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We’ve just finished our first vegetable csa here in cape town. A csa (community sponsored agriculture) is the ultimate in food box dorkiness; you pay upfront for the farmer to buy their raw materials, which they dispatch to you (if their crops are successful) and you get whatever they’re growing. There are tours to visit the farmers during the season (we were busy, so didn’t go), which adds an extra element to the experience. You pick your crops up from a central area, and that’s about it.
The joys of the system are that you are getting farm-to-table food; something can be in the ground that morning and you can eat it that evening (so its not irradiated and sitting in some warehouse for ages before it gets to you). I’m a big broccoli fan, and I haven’t ever had such green tasty broccoli before, similarly to the sweet potatoes (unfortunately we only had one week of them though). Its exciting receiving the week’s produce and wondering what’s going to be in there. Also important is the dinner party conversations which allow you to take your food douchery to another level.
Its not all about eating fresh vegetables and marveling at the provenance of nature. You do tend to get a lot of repeats (we ate a lot of carrots), there is the shlep of picking them up, and it costs a bit more.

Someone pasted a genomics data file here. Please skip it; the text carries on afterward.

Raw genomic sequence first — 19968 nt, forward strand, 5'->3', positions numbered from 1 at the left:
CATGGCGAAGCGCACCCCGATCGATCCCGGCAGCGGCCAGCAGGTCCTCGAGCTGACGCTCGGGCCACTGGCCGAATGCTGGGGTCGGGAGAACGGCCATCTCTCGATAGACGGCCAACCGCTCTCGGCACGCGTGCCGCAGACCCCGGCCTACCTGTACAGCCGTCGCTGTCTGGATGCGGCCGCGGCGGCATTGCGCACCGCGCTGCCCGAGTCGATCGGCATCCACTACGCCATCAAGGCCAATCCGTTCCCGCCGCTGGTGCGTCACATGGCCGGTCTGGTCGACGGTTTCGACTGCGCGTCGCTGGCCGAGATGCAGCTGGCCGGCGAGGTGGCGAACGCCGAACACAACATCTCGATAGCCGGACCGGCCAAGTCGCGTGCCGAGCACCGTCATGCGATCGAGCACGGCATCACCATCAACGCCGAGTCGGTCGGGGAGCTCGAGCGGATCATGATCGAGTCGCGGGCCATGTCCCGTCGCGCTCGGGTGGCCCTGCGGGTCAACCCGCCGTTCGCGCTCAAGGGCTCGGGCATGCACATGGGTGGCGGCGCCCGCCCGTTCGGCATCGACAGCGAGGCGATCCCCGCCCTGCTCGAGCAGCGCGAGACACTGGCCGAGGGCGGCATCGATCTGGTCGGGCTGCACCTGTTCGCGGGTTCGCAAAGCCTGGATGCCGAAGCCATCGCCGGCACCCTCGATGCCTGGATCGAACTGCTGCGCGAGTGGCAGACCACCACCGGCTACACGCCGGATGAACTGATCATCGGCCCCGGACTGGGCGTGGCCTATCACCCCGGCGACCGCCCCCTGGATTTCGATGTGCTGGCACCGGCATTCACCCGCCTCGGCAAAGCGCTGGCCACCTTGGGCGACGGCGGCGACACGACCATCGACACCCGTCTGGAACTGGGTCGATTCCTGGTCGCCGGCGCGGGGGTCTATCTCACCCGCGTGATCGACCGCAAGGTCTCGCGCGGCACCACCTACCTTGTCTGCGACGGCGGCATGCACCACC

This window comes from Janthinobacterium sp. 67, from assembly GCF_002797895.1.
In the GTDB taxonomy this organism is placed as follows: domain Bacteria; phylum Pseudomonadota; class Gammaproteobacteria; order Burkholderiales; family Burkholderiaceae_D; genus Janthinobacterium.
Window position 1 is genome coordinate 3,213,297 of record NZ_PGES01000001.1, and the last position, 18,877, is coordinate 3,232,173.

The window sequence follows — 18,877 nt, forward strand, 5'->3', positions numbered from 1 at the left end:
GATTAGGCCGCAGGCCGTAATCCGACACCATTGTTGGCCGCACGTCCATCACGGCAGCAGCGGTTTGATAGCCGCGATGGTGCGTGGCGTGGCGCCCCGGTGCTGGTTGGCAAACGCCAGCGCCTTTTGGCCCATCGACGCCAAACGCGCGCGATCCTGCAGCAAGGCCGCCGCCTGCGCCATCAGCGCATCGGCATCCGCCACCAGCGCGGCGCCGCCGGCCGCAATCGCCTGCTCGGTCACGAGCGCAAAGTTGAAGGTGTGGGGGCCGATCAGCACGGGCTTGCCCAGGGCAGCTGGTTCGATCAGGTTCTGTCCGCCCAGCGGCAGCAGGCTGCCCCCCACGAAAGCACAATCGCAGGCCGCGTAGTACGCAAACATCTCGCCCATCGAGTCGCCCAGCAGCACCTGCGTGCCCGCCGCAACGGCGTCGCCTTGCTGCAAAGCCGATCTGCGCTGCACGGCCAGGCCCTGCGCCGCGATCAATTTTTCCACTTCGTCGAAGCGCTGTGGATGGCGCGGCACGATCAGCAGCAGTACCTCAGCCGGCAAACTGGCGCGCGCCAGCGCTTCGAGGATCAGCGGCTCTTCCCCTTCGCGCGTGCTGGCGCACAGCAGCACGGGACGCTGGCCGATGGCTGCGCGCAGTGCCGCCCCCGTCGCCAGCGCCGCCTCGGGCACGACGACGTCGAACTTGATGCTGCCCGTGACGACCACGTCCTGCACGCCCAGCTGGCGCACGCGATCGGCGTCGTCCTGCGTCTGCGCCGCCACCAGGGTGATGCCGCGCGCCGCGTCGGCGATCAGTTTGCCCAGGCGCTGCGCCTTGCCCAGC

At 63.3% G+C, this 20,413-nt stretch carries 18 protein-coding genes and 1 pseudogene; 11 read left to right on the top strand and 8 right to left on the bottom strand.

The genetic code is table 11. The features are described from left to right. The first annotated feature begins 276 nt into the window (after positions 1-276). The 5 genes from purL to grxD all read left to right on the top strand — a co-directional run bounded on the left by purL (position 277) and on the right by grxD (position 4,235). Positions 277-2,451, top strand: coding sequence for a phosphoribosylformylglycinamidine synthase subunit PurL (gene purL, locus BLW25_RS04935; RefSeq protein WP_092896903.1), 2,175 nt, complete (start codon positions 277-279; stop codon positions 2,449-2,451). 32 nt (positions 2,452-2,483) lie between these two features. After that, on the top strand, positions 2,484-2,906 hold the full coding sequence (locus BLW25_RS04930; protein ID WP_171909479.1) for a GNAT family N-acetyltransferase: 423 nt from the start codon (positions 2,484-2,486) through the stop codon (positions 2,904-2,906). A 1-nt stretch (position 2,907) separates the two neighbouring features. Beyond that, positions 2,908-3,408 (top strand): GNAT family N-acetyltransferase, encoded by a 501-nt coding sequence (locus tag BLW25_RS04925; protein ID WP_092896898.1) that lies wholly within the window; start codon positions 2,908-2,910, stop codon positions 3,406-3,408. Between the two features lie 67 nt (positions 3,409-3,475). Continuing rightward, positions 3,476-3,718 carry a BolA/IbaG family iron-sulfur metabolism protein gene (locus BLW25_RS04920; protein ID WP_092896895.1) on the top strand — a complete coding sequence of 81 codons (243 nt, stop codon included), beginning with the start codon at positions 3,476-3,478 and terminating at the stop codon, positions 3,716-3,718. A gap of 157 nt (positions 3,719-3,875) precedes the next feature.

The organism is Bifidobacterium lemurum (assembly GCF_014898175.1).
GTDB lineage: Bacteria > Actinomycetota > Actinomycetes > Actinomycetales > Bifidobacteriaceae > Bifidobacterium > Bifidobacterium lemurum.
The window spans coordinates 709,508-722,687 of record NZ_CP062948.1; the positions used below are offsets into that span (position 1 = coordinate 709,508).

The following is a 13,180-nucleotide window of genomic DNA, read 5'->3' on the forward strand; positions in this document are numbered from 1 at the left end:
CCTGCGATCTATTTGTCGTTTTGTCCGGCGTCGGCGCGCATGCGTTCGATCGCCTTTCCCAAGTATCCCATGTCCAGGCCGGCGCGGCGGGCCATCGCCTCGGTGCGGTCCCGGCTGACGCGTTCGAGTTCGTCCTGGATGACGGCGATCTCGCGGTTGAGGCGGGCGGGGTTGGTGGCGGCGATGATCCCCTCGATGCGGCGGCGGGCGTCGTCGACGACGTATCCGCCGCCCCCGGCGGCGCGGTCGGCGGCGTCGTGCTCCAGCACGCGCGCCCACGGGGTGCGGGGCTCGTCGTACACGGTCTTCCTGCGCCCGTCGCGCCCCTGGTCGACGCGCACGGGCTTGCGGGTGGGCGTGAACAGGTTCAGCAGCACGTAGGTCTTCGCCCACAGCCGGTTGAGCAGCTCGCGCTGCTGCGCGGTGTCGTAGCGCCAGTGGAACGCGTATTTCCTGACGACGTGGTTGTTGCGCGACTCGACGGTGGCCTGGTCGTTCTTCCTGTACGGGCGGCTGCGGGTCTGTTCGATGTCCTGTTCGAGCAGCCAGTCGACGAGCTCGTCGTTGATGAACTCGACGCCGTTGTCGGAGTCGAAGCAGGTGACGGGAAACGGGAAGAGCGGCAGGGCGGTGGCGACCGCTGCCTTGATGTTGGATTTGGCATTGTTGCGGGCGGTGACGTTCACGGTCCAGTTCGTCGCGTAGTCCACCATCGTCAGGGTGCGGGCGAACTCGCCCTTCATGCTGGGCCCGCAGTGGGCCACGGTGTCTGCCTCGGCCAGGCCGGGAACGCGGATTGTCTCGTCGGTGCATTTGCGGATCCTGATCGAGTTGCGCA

After doing the winter one I would be interested in looking at a summer version, and perhaps one that also focused on fruit. I’d also be very keen to get a share of a pig or a cow. I don’t know how well I would relate to my bacon if I had to meet it first, but I like the idea of being a bit more responsible in terms of understanding where my food comes from and how its treated along that path. I think it was fairly successful, so I’m intrigued on how it will progress.
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i recently read the omnivore’s dilemma
and really enjoyed it. it appeals to my beard wearing, organic butcher attending, food pretentious self.
i watched this video and found it equally as good. pollan is eloquent, convincing and passionate. if he had a political party, i’d sign up
This was voted as the best user recipe from the guardian.
For me it ticks a lot of boxes; cinammon spicy, sweet pumpkin and baked desserts
I’m not going to go into a lot of detail about the recipe, suffice to say that it isn’t as difficult as it looks. And its even more tasty than it looks.
I didn’t have some of the ingredients, so I substituted them; I used milk instead of cream (it was a weeknight) and normal sugar instead of dark sugar.
Make this, people will love you
Weeknights are tough to be an amateur gourmet, there are babies to feed and put to sleep, and life in general to be dealt with. However, its no excuse for not treating yourself right.(or at least that’s what I feel). The secret is to do good shopping, and then you’re prepared.
The other night we needed a quick starter snack, because dinner was taking a while. I had some persimmons and some jamon and thought of the classic parma ham and melon. This is the same kinda thing; the salty with the sweet and real easy to prepare. Chop up the persimmon and top it with some jamon (this one is pata negra, I’m salivating again looking at the picture)
Tuesdays are fresh fish days at our house (there is a market near my work), and we normally have it fairly unadulterated, as the fresh fish flavour is great by itself. The other night we had salmon steaks and I wanted a quick marinade to zing them up. I squeezed the juice of a blood orange and a tablespoon of harissa together to make a red paste and marinated them for half an hour in them. They were great; a little spice, a little citrus and a nice colour